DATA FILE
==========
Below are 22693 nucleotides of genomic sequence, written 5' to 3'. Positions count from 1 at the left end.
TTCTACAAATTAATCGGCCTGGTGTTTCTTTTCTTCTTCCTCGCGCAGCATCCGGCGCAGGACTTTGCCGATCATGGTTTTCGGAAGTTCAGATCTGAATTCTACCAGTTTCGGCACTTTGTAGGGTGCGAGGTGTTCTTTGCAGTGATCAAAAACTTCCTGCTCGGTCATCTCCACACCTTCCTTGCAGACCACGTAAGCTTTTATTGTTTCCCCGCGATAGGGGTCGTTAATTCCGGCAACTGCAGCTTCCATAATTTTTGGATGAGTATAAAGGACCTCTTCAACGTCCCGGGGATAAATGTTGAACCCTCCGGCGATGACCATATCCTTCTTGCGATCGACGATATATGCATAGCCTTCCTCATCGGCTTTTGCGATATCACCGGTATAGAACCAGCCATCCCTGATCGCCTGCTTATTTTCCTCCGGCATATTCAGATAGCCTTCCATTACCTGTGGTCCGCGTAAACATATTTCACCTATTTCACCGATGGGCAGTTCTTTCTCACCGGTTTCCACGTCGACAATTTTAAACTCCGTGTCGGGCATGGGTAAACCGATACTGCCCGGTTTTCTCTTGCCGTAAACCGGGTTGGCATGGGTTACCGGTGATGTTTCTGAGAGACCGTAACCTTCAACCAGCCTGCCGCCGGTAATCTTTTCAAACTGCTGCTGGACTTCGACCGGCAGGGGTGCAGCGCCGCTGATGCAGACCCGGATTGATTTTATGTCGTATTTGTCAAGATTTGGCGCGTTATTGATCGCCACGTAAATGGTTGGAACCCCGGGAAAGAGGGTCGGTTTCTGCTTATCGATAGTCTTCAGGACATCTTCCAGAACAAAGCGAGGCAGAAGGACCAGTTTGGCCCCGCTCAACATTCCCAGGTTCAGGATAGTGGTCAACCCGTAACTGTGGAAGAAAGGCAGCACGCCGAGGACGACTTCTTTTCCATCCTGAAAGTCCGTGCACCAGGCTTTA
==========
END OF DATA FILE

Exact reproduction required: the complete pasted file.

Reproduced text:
Below are 22693 nucleotides of genomic sequence, written 5' to 3'. Positions count from 1 at the left end.
TTCTACAAATTAATCGGCCTGGTGTTTCTTTTCTTCTTCCTCGCGCAGCATCCGGCGCAGGACTTTGCCGATCATGGTTTTCGGAAGTTCAGATCTGAATTCTACCAGTTTCGGCACTTTGTAGGGTGCGAGGTGTTCTTTGCAGTGATCAAAAACTTCCTGCTCGGTCATCTCCACACCTTCCTTGCAGACCACGTAAGCTTTTATTGTTTCCCCGCGATAGGGGTCGTTAATTCCGGCAACTGCAGCTTCCATAATTTTTGGATGAGTATAAAGGACCTCTTCAACGTCCCGGGGATAAATGTTGAACCCTCCGGCGATGACCATATCCTTCTTGCGATCGACGATATATGCATAGCCTTCCTCATCGGCTTTTGCGATATCACCGGTATAGAACCAGCCATCCCTGATCGCCTGCTTATTTTCCTCCGGCATATTCAGATAGCCTTCCATTACCTGTGGTCCGCGTAAACATATTTCACCTATTTCACCGATGGGCAGTTCTTTCTCACCGGTTTCCACGTCGACAATTTTAAACTCCGTGTCGGGCATGGGTAAACCGATACTGCCCGGTTTTCTCTTGCCGTAAACCGGGTTGGCATGGGTTACCGGTGATGTTTCTGAGAGACCGTAACCTTCAACCAGCCTGCCGCCGGTAATCTTTTCAAACTGCTGCTGGACTTCGACCGGCAGGGGTGCAGCGCCGCTGATGCAGACCCGGATTGATTTTATGTCGTATTTGTCAAGATTTGGCGCGTTATTGATCGCCACGTAAATGGTTGGAACCCCGGGAAAGAGGGTCGGTTTCTGCTTATCGATAGTCTTCAGGACATCTTCCAGAACAAAGCGAGGCAGAAGGACCAGTTTGGCCCCGCTCAACATTCCCAGGTTCAGGATAGTGGTCAACCCGTAACTGTGGAAGAAAGGCAGCACGCCGAGGACGACTTCTTTTCCATCCTGAAAGTCCGTGCACCAGGCTTTA